• christaleigh

The Wrong Feet

Comfort zones were a topic of focus today.


“That’s why I dance,” he said. “That’s why I sing.”


“It’s not for entertainment, although (as he gesticulates with his washboard straight closed hand poised elbow perfectly pressed business suit) it is entertaining.”


He’s right. It is. There’s something magical about a man who climbs down from the ivory tower to sing his heart out in the basement with the people still looking for ladders.


“It’s about getting out of your comfort zone.”


And I look around, wondering where my comfort zone is.


Because I’m not sure I’ve ever been comfortable.


My life fits like sneakers worn on the wrong feet. Not entirely debilitating, but just awkward enough that my blisters never go away. I don’t have a negative body image but my skin sometimes fits like I left it in the dryer too long, like it’s keeping me from being the graceful creature God intended. Like I’m taking up space I wasn’t supposed to take up.


I’m in the way when I’m looking for my bank card in line at a cash register, I’m awkward about open doors. I’m confidently tripping over most of my own nervous words. I say weird things to total strangers because silence is reserved for winning, and I’m never sure what I’m being sold.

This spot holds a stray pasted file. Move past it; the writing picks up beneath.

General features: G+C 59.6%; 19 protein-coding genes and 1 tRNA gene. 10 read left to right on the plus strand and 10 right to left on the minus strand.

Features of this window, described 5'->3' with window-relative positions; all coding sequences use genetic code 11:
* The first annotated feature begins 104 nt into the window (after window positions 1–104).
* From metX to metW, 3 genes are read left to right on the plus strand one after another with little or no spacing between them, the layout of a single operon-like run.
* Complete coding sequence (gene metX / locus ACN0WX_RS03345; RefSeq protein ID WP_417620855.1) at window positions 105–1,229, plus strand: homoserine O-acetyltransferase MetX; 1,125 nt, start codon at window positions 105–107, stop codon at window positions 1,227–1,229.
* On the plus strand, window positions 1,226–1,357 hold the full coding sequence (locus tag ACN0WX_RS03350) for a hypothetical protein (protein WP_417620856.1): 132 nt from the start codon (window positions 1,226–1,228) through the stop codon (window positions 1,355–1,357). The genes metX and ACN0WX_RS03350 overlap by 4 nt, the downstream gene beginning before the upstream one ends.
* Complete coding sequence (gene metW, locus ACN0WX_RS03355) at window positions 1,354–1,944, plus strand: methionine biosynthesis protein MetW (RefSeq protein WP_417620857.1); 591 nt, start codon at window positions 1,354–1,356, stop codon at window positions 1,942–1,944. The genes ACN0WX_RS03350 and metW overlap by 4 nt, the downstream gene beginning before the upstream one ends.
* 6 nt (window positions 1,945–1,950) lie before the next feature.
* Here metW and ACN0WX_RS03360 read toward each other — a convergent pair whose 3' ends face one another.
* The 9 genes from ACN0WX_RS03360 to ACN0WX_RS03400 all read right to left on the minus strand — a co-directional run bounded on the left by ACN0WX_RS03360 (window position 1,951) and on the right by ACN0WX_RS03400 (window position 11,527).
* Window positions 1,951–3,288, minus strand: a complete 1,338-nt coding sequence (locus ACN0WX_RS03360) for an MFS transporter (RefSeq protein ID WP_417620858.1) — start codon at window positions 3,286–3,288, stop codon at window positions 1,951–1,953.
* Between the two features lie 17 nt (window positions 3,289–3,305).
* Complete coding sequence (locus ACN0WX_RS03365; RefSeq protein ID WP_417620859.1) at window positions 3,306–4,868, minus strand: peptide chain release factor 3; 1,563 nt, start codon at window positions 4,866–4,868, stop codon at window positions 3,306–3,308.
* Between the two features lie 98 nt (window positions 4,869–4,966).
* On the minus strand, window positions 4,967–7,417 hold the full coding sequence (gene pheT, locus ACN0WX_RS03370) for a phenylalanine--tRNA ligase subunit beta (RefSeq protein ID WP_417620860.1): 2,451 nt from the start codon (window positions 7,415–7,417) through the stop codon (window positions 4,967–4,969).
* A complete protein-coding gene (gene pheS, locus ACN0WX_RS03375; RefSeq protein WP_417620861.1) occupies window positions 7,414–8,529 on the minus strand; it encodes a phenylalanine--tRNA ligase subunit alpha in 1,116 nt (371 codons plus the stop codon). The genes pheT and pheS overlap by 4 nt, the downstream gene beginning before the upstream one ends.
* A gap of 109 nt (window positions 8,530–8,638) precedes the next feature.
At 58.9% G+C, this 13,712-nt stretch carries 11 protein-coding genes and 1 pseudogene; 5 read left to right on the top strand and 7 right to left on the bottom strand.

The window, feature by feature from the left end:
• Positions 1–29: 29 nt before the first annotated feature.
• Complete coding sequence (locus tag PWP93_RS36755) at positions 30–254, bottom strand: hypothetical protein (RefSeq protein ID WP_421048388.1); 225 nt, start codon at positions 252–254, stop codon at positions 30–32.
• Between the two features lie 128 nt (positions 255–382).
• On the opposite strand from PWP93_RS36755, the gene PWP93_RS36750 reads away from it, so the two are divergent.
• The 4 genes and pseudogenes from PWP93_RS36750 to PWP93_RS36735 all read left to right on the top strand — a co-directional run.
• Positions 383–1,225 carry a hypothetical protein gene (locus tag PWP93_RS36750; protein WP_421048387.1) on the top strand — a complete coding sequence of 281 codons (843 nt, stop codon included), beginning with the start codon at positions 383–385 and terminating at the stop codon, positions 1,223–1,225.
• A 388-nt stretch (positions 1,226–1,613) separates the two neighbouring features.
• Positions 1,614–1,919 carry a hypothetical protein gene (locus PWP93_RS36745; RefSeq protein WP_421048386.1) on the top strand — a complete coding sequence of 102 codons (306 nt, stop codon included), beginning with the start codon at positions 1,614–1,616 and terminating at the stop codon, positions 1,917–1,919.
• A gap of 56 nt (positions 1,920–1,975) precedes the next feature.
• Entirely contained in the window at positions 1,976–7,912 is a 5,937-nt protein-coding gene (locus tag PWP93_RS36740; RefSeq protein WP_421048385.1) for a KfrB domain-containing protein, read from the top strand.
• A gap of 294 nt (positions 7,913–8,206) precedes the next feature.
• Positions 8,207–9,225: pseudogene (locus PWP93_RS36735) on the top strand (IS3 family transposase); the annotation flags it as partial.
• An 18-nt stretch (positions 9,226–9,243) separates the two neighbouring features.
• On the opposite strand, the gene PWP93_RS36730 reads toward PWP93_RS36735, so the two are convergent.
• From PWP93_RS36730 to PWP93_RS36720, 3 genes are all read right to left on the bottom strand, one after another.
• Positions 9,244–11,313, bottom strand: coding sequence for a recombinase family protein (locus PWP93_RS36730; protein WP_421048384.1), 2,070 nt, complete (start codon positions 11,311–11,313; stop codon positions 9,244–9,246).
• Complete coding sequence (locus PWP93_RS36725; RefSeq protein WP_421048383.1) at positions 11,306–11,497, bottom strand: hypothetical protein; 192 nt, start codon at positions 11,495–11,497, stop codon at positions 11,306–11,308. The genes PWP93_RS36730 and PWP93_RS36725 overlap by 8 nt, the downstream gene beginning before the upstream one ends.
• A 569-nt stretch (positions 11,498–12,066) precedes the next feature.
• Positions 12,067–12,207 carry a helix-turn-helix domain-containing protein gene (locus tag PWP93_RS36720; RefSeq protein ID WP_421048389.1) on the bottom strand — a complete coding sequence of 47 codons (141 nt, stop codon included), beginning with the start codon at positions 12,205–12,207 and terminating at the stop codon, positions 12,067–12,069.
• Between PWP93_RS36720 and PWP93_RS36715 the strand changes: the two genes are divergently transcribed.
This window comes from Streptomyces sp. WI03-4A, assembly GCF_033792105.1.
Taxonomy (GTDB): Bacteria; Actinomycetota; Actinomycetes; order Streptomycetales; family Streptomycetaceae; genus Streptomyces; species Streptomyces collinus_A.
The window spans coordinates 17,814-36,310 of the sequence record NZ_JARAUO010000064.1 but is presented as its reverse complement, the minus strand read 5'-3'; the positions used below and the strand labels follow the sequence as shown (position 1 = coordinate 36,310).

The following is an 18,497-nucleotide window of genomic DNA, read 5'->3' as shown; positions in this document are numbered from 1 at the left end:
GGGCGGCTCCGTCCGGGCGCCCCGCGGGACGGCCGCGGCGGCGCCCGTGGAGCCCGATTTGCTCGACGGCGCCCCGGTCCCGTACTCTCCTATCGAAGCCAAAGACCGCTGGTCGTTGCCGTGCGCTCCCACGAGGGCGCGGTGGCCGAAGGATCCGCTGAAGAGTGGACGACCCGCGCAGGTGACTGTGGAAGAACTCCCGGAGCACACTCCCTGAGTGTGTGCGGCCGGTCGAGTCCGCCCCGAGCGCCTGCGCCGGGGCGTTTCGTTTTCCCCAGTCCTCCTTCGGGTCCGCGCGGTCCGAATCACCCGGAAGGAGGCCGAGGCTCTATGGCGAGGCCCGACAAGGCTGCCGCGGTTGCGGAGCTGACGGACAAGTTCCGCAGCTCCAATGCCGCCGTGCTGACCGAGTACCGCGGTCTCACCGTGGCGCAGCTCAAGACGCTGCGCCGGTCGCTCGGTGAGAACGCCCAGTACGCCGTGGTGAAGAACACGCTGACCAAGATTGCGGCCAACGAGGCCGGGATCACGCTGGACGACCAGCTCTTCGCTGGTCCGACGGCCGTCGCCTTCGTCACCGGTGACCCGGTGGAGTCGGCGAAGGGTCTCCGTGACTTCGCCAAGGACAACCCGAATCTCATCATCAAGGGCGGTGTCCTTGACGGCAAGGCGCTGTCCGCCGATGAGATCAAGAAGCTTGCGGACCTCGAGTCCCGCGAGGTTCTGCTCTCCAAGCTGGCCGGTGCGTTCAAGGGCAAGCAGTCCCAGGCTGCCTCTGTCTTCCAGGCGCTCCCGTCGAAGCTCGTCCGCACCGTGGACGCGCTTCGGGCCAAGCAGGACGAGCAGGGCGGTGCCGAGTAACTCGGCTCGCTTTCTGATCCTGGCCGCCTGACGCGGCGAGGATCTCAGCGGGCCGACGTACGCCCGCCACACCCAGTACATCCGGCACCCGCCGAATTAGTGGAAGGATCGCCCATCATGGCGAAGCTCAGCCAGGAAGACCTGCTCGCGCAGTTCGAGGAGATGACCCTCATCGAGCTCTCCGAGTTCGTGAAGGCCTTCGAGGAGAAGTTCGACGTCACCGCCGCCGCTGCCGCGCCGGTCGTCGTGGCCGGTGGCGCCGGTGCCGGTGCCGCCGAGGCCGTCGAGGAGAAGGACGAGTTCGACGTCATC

I wonder if it’s the boy who passed me a note in the ninth grade. He folded the words, ‘Will you go to the Homecoming dance with me?’ into this origami heartbeat, evidence that someone saw me. And we went, and we danced. To End of the Road.


We were all temporary, though, the kids I knew. Our existences passed by each other with brutality and abruptness, young relationships at the mercy of the United States government. Maybe we traded in comfort zones for adaptability, because the only thing we could count on was that things would change.


Comfort zones are envious places to me, if it means for a moment you get to just be.

I’m an old metal fan violently oscillating between “I’ll take my life over easy, just this side of comatose” and “hell, yeah. Challenge accepted.” There’s nothing comfortable about wanting to do everything so doing nothing instead, or worse; doing something just because someone said you would never…


I wonder if people with comfort zones are content. Because I have been grateful; I am grateful. I daresay I can be quite happy. But I don’t know all that much about being content. And if life is waiting for you right outside of your comfort zone, then where does contentment wait?



Is contentment the same as skin that fits and shoes that are on the right feet? Is contentment the absence of awkward and out-of-place? Or is it that here’s no such thing as a comfort zone when you don’t know what it means to be comfortable?

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